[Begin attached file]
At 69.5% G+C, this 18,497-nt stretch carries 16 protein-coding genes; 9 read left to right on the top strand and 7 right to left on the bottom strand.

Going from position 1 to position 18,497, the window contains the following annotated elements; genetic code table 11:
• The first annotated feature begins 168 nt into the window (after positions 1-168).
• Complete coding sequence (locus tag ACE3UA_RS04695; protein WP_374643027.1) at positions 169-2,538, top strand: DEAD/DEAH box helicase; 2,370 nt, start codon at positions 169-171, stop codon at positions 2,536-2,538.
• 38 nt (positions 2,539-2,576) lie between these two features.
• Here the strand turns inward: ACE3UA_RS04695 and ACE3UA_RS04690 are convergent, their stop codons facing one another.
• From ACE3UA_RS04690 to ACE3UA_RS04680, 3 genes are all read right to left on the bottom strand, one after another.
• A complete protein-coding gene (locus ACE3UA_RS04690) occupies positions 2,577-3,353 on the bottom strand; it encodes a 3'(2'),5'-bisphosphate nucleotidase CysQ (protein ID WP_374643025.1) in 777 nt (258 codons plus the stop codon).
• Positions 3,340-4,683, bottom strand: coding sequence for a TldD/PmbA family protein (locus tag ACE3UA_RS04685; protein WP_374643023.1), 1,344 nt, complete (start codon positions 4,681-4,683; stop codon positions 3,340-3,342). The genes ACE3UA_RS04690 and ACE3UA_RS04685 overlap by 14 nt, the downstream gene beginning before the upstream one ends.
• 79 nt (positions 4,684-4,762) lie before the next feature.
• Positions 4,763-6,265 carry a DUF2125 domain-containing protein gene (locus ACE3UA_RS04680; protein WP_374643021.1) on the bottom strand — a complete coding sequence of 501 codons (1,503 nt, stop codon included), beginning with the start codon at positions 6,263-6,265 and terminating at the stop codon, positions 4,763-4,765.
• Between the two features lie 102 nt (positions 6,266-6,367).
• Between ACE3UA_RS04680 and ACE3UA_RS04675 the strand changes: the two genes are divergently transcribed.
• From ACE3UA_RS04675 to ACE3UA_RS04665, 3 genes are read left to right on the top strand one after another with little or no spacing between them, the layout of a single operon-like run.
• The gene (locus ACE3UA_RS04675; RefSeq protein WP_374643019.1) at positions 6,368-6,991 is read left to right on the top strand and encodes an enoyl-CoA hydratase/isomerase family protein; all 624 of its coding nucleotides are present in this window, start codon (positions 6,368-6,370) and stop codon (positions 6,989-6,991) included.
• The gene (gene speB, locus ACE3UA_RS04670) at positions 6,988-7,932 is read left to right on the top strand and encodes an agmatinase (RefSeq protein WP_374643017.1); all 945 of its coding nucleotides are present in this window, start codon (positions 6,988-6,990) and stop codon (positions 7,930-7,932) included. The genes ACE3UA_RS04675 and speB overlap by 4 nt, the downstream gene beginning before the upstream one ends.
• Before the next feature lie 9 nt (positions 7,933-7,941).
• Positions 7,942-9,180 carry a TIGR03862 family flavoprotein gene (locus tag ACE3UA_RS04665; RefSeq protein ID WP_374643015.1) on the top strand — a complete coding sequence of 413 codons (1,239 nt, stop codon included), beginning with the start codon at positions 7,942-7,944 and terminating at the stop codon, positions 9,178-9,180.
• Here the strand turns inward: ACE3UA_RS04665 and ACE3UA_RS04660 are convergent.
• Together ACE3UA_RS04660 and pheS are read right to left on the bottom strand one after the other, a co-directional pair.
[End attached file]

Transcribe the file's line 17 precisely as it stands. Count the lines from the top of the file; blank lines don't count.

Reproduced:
• Before the next feature lie 9 nt (positions 7,933-7,941).